Pushing at the Edges

An oral history of women who began practicing law in the early 1970s

By the time they went to law school at Harvard and Penn and BU in the 1970s, women found female colleagues, and when they interviewed with firms, they found one or two women forebears. “I felt I was accepted as a lawyer,” recalls Faye Cohen, a 1972 law school graduate now practicing in Philadelphia.  But Cohen and her peers still had battles to fight. One opposing counsel in a long-ago arbitration hearing told Martha Hartle Munsch, now an equity partner at Reed Smith in Pittsburgh, “Shut …

The Blueberry Patch Exception

Boulder’s Hutchinson Black and Cook allows its partners a year off

Fifteen years ago, Brad Peterson was hanging out in a blueberry patch at his brother-in-law Sven Olaf’s house in Mellbystrand, Sweden—the address was actually 2 Blueberry Way—when he received a phone call from Chris Ford, an attorney at his firm, Hutchinson Black and Cook in Boulder, who needed advice on a case.  “I’m in a blueberry patch,” Peterson responded. “Why are you bothering me?” Peterson, now 60, was on the first of three sabbaticals he has taken as part of HBC’s …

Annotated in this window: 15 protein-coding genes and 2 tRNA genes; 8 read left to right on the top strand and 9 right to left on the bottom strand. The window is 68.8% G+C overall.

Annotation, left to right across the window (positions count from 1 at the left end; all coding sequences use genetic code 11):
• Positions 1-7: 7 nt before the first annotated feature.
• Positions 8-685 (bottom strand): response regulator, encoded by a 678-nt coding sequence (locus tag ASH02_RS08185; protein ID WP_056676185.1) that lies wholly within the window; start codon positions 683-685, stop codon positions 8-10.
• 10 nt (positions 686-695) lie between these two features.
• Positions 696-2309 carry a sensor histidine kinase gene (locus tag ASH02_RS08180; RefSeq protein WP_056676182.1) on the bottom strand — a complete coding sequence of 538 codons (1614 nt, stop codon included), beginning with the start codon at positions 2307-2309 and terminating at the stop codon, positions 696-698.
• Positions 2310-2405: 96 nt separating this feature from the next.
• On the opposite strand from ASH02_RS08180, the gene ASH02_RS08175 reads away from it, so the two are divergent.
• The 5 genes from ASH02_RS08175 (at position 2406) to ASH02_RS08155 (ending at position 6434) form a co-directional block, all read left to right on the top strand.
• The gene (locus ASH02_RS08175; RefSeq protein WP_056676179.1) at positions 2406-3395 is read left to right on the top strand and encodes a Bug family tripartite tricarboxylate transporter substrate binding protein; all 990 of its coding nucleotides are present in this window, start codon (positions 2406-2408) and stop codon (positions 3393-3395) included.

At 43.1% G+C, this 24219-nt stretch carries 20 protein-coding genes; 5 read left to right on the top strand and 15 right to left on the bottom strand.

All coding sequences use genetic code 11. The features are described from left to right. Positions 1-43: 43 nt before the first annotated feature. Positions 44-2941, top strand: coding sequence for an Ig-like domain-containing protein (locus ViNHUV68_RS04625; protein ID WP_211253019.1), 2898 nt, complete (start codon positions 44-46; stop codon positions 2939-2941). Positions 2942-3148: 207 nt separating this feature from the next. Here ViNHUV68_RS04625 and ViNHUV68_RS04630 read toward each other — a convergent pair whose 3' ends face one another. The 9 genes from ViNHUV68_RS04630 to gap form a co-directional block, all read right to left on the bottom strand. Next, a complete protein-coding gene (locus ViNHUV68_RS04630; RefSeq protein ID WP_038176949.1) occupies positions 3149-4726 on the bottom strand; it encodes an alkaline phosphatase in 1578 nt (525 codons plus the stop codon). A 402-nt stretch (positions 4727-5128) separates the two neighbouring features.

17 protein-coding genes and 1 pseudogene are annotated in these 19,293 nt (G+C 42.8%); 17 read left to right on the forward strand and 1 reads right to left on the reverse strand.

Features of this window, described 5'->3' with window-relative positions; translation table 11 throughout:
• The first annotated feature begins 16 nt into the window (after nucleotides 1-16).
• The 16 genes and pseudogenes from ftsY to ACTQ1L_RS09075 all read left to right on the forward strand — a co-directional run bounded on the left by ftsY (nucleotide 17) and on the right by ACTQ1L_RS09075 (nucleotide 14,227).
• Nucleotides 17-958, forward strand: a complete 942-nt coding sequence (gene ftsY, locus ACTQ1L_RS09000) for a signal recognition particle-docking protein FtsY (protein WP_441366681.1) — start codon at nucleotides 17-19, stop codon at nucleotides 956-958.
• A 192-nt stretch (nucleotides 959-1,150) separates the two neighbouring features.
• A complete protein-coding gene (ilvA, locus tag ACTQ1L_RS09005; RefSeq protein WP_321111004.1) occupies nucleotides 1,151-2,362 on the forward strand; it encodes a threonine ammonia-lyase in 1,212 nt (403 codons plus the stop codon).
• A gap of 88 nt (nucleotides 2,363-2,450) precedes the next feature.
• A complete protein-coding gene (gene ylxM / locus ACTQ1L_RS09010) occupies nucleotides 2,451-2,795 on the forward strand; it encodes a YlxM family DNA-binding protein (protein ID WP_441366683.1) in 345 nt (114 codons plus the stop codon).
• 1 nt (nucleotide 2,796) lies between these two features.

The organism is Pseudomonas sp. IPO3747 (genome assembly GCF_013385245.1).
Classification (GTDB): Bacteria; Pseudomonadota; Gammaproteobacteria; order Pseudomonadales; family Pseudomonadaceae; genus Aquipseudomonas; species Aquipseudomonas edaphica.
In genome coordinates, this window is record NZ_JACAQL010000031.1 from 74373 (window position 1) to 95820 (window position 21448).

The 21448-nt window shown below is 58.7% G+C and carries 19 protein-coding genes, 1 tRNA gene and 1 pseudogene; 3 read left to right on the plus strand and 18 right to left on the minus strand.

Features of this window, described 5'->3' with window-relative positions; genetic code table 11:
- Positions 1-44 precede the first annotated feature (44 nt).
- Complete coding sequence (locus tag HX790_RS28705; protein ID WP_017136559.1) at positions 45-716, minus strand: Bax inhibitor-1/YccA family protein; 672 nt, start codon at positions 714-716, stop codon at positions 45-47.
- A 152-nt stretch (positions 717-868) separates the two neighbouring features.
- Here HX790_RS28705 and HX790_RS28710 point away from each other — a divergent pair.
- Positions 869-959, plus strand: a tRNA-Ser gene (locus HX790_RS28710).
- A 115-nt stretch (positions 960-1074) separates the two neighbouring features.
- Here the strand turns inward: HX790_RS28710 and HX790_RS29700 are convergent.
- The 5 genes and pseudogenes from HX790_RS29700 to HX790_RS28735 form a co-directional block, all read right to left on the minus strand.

The Vanishing Jury Trial

And will it make a comeback?

In 2005, Kathryn Miller was in the middle of an employment discrimination deposition on the plaintiff side, and she and opposing counsel were shouting objections—”going at it, which is what you do,” she says—when her client burst into tears.  During a break, Miller huddled with her. “What’s wrong?” she asked. “Things are going really well.” “This is not about me or my issues anymore, is it?” the client responded. “This is about you and the other lawyer and all the …

‘The Chief Is Eating My Sandwich’

And other memories of the high court from eight former SCOTUS clerks

There’s nothing quite like being a U.S. Supreme Court law clerk. During a one-year term, clerks typically work 80-hour weeks, performing duties like reviewing Petitions for Writs of Certiorari and recommending whether a justice should vote to hear a case.  But it isn’t all work. Some clerks have played tennis with Justice William Rehnquist, enrolled in Justice Sandra Day O’Connor’s yoga classes, putted golf balls with Justice Byron “Whizzer” White in his office, and participated in …